You may feel helpless, disappointed, or afraid if a loved one is addicted. How can you help them get the treatment they deserve?
How to approach people without judging, attacking, or rejecting them may also concern us. Let’s discuss why addiction must be addressed immediately and how treatment may help addicts and their loved ones.
How to Refer Someone to Rehab
7 million drug users sought treatment between 2015 and 2019. If you want to refer someone to rehab, there are several ways to do it.
Step 1: Assess the person’s need for rehab
First, establish if the person needs drug or alcohol treatment. Get an addict to go to rehab, determining the essential signs.
Rehab signs include:
- The person uses drugs or alcohol consistently, even if it harms their health, work, relationships, or finances.
- They tried to quit or cut back but failed or relapsed.
- Drug and alcohol withdrawal causes anxiety, sleeplessness, nausea, and tremors.
- They require more drugs or alcohol to have the same impact.
- Substance usage causes neglect of duties, hobbies, and interests.
- To get drugs or alcohol, they lie, steal, or take risks.
- Substance use causes legal, societal, or family issues.
Step 2: Find a Rehab Center that is a Good Fit for the Person
My next-door neighbor is a rehab successor, he shared his experience through his journey in rehab. He explained that choosing a recovery clinic involves numerous criteria, including:
Cost and insurance coverage
Rehab is expensive, so find out if the person’s insurance will cover it. Search for scholarships, grants, and other financial aid.
Location and amenities
Depending on the person’s recovery, you may choose a rehab facility near or distant from home. Consider the rehab center’s features, such as private rooms, recreational activities, fitness equipment, and nutritional options.
Employees and credentials
The treatment center should have skilled and experienced employees who can provide excellent care and assistance. Check their credentials, reviews, ratings, and expert testimonials.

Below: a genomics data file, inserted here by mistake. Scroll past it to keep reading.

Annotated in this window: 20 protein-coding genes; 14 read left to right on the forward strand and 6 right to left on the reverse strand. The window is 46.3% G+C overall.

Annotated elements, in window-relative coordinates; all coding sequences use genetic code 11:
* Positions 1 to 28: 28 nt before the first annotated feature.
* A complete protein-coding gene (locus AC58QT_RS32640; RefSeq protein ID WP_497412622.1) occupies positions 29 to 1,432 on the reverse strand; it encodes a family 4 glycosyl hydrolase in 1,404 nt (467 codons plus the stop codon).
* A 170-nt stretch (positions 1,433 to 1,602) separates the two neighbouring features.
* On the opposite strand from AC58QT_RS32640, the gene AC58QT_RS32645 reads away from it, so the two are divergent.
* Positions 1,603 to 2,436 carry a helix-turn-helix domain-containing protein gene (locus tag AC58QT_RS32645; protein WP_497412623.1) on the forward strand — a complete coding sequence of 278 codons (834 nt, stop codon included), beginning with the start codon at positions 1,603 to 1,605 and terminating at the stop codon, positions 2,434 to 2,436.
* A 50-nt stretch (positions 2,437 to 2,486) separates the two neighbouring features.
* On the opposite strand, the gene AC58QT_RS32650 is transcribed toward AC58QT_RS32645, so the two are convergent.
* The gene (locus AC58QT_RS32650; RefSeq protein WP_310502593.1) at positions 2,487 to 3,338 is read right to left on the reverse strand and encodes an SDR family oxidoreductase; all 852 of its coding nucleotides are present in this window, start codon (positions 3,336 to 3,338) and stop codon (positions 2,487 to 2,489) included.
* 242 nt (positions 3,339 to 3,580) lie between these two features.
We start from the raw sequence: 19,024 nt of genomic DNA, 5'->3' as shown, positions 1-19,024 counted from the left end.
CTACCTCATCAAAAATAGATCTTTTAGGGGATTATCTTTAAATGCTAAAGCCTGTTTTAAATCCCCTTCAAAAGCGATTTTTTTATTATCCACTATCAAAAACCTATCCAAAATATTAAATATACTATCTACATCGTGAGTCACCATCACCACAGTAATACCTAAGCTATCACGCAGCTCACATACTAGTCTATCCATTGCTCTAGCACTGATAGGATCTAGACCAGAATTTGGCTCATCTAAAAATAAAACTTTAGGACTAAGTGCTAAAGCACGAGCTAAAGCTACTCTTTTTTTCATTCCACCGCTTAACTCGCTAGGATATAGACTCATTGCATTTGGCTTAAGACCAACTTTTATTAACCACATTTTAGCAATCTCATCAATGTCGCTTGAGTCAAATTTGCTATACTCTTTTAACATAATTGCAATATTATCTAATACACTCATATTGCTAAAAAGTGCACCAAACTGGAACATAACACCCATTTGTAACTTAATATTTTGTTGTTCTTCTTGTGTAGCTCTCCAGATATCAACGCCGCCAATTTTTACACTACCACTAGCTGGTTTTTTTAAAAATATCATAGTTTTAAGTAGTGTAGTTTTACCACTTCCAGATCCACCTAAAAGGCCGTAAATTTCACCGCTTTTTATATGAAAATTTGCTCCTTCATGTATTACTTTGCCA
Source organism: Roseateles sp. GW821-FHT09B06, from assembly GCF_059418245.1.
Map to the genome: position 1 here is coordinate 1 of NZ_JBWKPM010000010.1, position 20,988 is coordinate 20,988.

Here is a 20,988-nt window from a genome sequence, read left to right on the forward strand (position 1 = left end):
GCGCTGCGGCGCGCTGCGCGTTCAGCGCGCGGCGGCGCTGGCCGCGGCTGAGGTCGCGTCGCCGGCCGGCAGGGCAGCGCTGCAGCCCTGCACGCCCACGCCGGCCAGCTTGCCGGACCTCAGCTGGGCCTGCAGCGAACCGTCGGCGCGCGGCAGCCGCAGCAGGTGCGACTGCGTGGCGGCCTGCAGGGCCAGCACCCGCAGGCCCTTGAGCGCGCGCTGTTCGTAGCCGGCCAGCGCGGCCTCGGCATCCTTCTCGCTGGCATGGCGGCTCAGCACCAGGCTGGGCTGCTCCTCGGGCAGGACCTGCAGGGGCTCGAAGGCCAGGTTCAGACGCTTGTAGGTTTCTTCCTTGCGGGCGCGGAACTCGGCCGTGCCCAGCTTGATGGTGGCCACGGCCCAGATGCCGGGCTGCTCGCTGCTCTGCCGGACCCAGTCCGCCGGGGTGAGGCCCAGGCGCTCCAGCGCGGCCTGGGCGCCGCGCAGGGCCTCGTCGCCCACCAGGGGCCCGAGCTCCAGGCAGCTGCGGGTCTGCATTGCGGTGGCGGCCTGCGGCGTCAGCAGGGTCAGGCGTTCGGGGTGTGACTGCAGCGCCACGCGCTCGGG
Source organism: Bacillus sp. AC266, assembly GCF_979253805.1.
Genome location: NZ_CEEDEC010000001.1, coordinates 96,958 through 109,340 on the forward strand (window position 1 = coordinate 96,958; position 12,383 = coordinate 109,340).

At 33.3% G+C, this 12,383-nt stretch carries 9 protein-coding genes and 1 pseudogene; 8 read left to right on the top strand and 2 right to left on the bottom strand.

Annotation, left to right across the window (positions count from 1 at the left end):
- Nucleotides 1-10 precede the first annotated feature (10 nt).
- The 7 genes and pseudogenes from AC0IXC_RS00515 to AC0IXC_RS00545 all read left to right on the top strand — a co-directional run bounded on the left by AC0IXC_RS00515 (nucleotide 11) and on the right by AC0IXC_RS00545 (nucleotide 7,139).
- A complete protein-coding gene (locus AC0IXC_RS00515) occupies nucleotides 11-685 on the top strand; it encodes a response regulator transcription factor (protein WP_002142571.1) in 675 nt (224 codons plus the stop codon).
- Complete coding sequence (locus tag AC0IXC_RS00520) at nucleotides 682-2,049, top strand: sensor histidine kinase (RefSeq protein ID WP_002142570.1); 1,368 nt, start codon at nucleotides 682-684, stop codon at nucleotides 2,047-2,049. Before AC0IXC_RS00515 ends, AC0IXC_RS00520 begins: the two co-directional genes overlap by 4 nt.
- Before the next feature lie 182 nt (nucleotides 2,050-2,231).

Step 3: Talk to the person about your concerns
After finding a rehab program, discuss your concerns and why they need therapy. This conversation is crucial but delicate.
Tips for this conversation:
Choose a suitable time and place
You want to talk to someone sober, calm, and receptive. You should also find a quiet, comfortable environment without distractions.
Be honest and compassionate
You want to convey your concerns and anxieties respectfully. You shouldn’t condemn, blame, or criticize the person’s substance use. Instead, demonstrate your concern for their well-being.
Use “I” statements instead of “you” phrases while talking to someone
Instead of “You have a drug problem,” say, “I’m concerned about your drug use”. This avoids making allegations or assumptions that may make the person defensive or upset.
“You missed your daughter’s birthday party because you were high” is better than “Ruining your life”. This makes the person realize their actions’ implications.
Help and support
Not ultimatums or threats. You want to show them you care and want to help. Tell them about the rehab center you found and why it’s a good fit.
Step 4: Help the person get started
Help them start therapy if they agree. Such as:
Helping with rehab arrangements
Packing, booking, and transportation. Help them with jobs, expenses, and childcare. Reassuring, encouraging, and answering questions might assist the person in emotionally preparing for recovery to get an addict to go to rehab help them overcome any rehab-related worries.
Staying in touch
Refer someone to rehab and help the person stay in touch with you and other supportive persons during rehab. Call, text, email, or visit regularly. Sending cards, letters, or presents shows you care and are proud of them.
Step 5: Be supportive and offer encouragement
Last, support and encourage the person during and after rehab. Such as:
Celebrate their accomplishments, such as finishing a program, remaining sober, or accomplishing a goal. Even minor or slow progress can be acknowledged.
Tell the person how well they are doing, how much they have changed, or how proud you are of them. Thank them for their bravery and dedication.
Being empathetic and patient
The person may still confront challenges and difficulties throughout and after recovery. If their choices are healthy and beneficial, you can support them.
Helping them manage triggers and cravings
You can assist them in managing triggers and cravings that may lead them to use again. You can assist them in identifying and avoiding substance use triggers like people, places, and situations. Help them manage their desires with distraction, relaxation, or hobbies.
Factors to consider when choosing a rehab facility
In 2020, over 600,000 people sought drug treatment, but only 20% were women. Some of the most significant aspects while choosing a rehab facility for your loved one. These are:
Treatment Methods and Philosophies
Rehab centers may treat addiction differently. Some prioritize medication-assisted treatment, while others emphasize holistic or spiritual approaches. Some offer art, music, or individual or group therapy. Find a recovery center that meets your loved one’s needs and has a successful track record.
Staff qualifications and credentials